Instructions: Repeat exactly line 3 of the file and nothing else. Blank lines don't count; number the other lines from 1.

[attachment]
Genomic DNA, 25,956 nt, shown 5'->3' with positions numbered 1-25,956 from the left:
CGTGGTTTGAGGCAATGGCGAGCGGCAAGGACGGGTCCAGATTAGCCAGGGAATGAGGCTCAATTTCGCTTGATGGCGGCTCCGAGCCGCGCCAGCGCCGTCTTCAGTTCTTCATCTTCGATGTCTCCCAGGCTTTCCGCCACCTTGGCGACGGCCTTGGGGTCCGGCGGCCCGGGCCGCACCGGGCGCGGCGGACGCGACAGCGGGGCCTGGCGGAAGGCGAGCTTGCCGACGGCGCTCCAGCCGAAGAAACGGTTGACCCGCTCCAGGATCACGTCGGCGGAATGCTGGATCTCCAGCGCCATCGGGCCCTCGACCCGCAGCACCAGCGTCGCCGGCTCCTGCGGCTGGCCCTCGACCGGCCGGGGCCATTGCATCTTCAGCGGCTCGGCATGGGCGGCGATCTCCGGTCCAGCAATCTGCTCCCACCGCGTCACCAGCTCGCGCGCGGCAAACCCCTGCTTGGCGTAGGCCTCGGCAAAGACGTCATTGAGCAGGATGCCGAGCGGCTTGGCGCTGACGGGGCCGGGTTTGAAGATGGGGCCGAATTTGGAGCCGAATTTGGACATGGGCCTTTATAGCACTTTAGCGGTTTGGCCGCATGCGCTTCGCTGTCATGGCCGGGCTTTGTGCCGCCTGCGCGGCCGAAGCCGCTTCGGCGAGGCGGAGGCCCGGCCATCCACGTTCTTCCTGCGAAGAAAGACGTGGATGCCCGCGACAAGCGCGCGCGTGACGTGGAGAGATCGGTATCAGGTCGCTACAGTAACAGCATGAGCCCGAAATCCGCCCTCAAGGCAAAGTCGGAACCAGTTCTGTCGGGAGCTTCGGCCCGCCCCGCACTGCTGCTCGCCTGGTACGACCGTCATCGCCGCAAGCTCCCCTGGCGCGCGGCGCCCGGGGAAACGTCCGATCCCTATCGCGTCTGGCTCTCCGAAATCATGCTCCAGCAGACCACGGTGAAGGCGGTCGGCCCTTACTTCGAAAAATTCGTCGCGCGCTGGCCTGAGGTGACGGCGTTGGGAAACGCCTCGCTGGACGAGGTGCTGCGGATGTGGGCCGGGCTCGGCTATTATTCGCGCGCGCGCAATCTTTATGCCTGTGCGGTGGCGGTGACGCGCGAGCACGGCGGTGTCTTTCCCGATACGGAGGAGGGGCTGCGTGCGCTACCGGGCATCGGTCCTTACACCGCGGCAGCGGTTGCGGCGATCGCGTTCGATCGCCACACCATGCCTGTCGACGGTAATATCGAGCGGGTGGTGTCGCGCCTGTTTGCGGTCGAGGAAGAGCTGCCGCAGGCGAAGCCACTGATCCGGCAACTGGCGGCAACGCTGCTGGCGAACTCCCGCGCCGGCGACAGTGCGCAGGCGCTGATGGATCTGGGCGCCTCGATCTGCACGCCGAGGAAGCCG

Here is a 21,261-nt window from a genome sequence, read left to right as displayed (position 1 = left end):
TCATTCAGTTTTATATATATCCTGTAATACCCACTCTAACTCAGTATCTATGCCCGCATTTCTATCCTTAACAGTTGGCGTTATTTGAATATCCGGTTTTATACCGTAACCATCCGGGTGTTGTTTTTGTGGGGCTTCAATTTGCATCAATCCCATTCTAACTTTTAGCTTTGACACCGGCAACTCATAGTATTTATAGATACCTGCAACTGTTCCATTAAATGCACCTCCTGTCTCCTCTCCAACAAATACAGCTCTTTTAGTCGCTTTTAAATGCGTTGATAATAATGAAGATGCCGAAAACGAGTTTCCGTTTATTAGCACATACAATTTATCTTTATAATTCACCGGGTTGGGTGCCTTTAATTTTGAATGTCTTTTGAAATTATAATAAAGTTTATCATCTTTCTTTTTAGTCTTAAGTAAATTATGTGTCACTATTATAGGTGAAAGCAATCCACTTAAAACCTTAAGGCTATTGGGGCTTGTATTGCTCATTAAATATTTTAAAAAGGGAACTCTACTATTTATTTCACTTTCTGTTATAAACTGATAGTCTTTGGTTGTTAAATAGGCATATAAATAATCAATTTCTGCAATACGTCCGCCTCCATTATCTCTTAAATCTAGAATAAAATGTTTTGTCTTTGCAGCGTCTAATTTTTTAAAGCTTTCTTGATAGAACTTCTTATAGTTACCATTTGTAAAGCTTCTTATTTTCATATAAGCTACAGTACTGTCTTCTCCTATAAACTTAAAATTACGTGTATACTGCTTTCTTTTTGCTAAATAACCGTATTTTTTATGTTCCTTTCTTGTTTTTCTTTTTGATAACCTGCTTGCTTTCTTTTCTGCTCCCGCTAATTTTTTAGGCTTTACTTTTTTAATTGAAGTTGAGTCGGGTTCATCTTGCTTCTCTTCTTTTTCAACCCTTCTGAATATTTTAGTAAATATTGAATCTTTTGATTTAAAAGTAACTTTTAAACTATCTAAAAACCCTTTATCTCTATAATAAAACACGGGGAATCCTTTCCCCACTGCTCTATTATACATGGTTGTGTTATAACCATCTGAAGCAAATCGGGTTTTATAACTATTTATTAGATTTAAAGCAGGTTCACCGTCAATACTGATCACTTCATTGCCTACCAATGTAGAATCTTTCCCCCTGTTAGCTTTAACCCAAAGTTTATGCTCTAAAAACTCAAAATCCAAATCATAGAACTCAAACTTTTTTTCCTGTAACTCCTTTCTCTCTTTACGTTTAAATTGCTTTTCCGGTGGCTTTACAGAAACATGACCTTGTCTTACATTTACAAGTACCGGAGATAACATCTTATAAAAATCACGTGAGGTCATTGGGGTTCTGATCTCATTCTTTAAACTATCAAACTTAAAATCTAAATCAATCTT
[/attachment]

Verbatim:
Here is a 21,261-nt window from a genome sequence, read left to right as displayed (position 1 = left end):